Ideally, a personal trainer should ask more than 10 questions of a new client - it's important for personal trainers to ascertain a client's abilities to exercise beforehand to avoid injuries or serious medical issues. Don't think of it as embarrassing or intrusive as questions asked by a personal trainer are merely designed to keep you safe and help craft an appropriate exercise program for you and should be answered thoroughly and honestly.
1. Medication and Side Effects
"Are you taking any medications, and if so, what are the side effects associated with them?" Personal trainers will ask this question for more than one reason:
- To find out about medical conditions
- To understand if side effects might inhibit exercise, such as a medication that makes you dizzy upon standing
- To understand if medications are causing weight gain, muscle soreness, or anything else that can make losing weight difficult
Personal trainers aren't medical professionals so it's up to the client to reveal side effects, although most good trainers will research side effects to best understand their client.
2. Cardiac Risk Factors
"Have you ever been told by a physician that you have heart disease, high blood pressure or any metabolic disease?" Personal trainers will follow this question up with additional questions, such as how the medical condition is managed and if you have permission from a doctor to exercise. Trainers may also ask specific questions to assess your risk for heart disease including:
- If close relatives have heart disease
- If you are frequently short of breath
- If you have a sedentary lifestyle
- If you are a smoker
It's important for personal trainers to ensure a new client is not at an increased risk for heart disease, as unchecked heart problems can be aggravated by strenuous exercise.
"What are your goals with personal training?" Trainers should never assume all new clients want the same thing - while some want to lose weight, others want to gain muscle, flexibility, or just feel better. A personalized workout program can't happen if the trainer doesn't understand the goals of the client.
"What does your diet look like, and how many calories do you eat in a typical day?" Personal trainers aren't nutritionists, but they should offer some basic, fundamental dietary guidance. Nutrition is a huge part of "getting into shape," not only with losing weight but also in getting fit. Trainers may ask clients to keep a food diary to review together at future sessions.
"How much time are you willing to dedicate to personal training?" Personal trainers must weigh a client's expectations versus the work they are willing to put in. Huge changes aren't going to happen with one half hour session a week, especially if you're not willing to work out on your own outside of training sessions.
6. Medical Readiness
"Has your doctor given you permission to exercise?" While this may seem like a silly question considering most physicians urge their clients to exercise regularly, this is an important question for personal trainers to ask since it helps take some of the liability off the trainer in the event that injury or an ailment occur as the result of vigorous exercise coupled with an existing medical condition. Answer this honestly; if you haven't seen a physician in years it may be a good time for an exam just to gauge your readiness to work out.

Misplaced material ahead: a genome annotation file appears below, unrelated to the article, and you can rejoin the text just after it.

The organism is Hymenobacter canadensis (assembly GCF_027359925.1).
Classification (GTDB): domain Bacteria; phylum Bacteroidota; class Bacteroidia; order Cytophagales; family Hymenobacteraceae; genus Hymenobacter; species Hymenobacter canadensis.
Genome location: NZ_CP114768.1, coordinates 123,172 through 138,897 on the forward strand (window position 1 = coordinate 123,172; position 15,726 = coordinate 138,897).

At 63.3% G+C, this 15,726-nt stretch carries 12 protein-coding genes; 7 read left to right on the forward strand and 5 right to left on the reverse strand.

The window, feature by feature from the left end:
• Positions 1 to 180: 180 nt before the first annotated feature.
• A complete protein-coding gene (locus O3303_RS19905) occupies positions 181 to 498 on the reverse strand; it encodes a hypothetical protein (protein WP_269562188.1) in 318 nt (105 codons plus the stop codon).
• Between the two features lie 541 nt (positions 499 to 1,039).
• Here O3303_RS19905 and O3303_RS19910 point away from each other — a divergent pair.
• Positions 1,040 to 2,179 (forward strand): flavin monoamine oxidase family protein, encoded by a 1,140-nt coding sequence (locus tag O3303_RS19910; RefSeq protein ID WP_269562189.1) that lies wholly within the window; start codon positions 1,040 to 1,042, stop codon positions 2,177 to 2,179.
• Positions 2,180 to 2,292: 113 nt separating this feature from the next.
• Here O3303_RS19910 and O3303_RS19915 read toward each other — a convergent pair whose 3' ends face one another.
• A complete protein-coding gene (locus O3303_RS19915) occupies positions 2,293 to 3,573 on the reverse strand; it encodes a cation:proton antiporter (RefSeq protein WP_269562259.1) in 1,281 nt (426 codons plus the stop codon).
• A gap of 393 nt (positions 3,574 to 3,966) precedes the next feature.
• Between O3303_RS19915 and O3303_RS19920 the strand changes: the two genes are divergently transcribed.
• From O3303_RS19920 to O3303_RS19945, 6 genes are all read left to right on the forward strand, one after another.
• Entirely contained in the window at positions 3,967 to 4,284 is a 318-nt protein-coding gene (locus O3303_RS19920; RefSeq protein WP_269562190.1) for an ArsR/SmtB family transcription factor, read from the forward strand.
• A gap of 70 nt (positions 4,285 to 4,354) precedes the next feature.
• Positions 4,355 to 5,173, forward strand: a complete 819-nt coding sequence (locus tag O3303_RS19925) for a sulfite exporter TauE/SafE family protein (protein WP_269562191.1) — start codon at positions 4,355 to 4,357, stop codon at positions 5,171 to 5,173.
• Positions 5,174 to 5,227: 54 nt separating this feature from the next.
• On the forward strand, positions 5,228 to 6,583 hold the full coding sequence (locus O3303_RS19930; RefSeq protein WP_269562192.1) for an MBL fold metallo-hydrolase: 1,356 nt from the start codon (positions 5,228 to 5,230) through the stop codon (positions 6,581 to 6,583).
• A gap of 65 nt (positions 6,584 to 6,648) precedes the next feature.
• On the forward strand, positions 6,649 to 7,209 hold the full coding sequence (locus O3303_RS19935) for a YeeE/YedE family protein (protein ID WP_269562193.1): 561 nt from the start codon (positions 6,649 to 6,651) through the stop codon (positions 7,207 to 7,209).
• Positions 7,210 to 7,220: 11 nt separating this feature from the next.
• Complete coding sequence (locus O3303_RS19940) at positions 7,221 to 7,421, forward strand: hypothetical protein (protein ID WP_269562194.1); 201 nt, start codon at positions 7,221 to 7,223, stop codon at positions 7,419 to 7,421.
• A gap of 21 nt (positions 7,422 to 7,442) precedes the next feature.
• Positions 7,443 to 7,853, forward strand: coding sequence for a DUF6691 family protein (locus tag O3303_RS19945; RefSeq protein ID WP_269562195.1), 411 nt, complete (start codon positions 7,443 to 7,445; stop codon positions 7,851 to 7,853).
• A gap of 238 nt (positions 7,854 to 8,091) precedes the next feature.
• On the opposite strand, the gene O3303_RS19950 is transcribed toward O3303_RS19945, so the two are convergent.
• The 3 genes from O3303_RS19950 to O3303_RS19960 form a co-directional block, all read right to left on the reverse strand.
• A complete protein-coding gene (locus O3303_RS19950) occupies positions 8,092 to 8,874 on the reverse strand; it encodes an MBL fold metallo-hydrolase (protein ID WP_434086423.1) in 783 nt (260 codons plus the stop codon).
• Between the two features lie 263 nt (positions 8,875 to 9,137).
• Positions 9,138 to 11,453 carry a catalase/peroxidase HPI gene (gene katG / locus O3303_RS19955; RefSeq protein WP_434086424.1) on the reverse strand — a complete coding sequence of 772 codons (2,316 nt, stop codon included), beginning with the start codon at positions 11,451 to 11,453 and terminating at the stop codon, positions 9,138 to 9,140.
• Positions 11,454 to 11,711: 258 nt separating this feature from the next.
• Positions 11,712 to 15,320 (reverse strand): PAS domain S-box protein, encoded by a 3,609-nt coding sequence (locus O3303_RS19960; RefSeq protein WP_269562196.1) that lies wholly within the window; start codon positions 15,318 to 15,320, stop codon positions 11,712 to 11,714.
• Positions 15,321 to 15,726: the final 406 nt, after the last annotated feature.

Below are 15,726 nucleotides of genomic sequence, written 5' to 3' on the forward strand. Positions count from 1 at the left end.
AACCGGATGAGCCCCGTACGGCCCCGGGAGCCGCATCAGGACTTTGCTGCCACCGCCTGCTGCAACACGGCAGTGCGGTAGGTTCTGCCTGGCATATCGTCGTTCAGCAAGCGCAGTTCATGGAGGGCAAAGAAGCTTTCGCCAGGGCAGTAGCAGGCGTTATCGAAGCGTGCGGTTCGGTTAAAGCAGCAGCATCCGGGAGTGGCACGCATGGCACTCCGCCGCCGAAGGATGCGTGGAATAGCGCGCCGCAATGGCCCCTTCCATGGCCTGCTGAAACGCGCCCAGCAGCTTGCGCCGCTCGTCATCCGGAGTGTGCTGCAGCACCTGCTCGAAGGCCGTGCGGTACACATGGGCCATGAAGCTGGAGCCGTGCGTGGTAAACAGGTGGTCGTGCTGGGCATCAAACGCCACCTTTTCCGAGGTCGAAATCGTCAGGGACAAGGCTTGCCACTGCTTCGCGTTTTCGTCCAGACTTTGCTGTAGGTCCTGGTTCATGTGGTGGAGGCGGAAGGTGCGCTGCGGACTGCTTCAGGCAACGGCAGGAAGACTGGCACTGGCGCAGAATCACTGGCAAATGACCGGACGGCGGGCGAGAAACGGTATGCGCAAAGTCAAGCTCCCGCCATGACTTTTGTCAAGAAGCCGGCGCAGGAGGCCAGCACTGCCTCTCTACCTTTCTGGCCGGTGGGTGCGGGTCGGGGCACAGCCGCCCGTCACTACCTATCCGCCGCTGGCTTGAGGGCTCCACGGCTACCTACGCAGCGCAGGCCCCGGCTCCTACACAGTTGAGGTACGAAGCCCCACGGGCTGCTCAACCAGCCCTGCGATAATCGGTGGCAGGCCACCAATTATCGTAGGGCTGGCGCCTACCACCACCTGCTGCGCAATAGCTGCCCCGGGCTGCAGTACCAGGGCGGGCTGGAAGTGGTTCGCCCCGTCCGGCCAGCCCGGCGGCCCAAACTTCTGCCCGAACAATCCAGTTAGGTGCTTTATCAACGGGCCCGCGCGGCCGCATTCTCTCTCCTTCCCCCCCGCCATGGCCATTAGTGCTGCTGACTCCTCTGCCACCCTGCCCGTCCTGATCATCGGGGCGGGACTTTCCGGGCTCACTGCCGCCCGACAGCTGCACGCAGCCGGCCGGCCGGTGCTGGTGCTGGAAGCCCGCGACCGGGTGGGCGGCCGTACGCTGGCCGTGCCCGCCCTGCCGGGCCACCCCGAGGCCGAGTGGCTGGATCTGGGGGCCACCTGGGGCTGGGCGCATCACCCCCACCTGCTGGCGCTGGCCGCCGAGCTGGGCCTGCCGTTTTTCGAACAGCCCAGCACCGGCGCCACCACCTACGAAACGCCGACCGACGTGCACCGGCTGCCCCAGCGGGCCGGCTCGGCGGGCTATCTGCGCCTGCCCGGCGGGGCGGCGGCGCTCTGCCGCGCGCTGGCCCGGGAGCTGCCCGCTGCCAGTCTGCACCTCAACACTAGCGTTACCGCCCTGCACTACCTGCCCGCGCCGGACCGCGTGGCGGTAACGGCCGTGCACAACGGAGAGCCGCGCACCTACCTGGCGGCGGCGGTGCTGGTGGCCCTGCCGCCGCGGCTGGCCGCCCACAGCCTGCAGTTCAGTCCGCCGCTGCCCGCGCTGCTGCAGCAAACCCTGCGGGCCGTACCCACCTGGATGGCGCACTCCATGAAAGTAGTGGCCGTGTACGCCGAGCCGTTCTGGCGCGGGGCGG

7. Previous Training
"Have you worked out with a trainer before, and if so, what were the results?" This question helps the trainer learn about what you expect from a trainer and what has worked (and hasn't worked) in the past.
"Do you have any existing or previous injuries?" Previous injuries - even if they were years ago - can affect the exercises you can do. Trainers should also consider injuries as signs of muscles that need to be strengthened, such as with lower back injuries, which are quite common and sometimes indicate weak or tight muscles that should be retrained.
9. Movement and Stability Assessment
"Will you please walk toward me/squat/hold a plank for a moment?" So much can be revealed to trainers by how a client walks, squats, or holds steady in a plank. An experienced trainer can tell what muscles are too tight or weak based on a quick assessment and will use this information to create a program to address any deficiencies.
10. Sleep Patterns
"How many hours of sleep do you get every night?" Sleep and recovery are quickly becoming recognized as an important facet of fitness, so it's no surprise a trainer might ask about your sleep patterns. The amount of sleep you typically get in a day can also help estimate your daily calorie burn since sleeping burns far fewer calories than the typical activities of waking hours. It's also likely that increased activity will prompt better sleep at night and trainers may want to monitor this as a measurement of client progress.
Questions Are Vital
Some personal trainers are excited to get started and will jump right into a workout without first asking questions about a client's medical history and other important details. While these trainers' enthusiasm can be infectious, it's a sign that the trainer may be more along the lines of a workout buddy as opposed to a seasoned professional ready to create a personalized program that will truly help the client get fitter and enjoy increased longevity.
Though it may feel annoying to answer a bunch of questions when you're ready to get started with working out, consider it an important first step in partnering with the trainer. A trainer who is not willing to take the time to ask questions in the first meeting may not be the best choice for a personal trainer.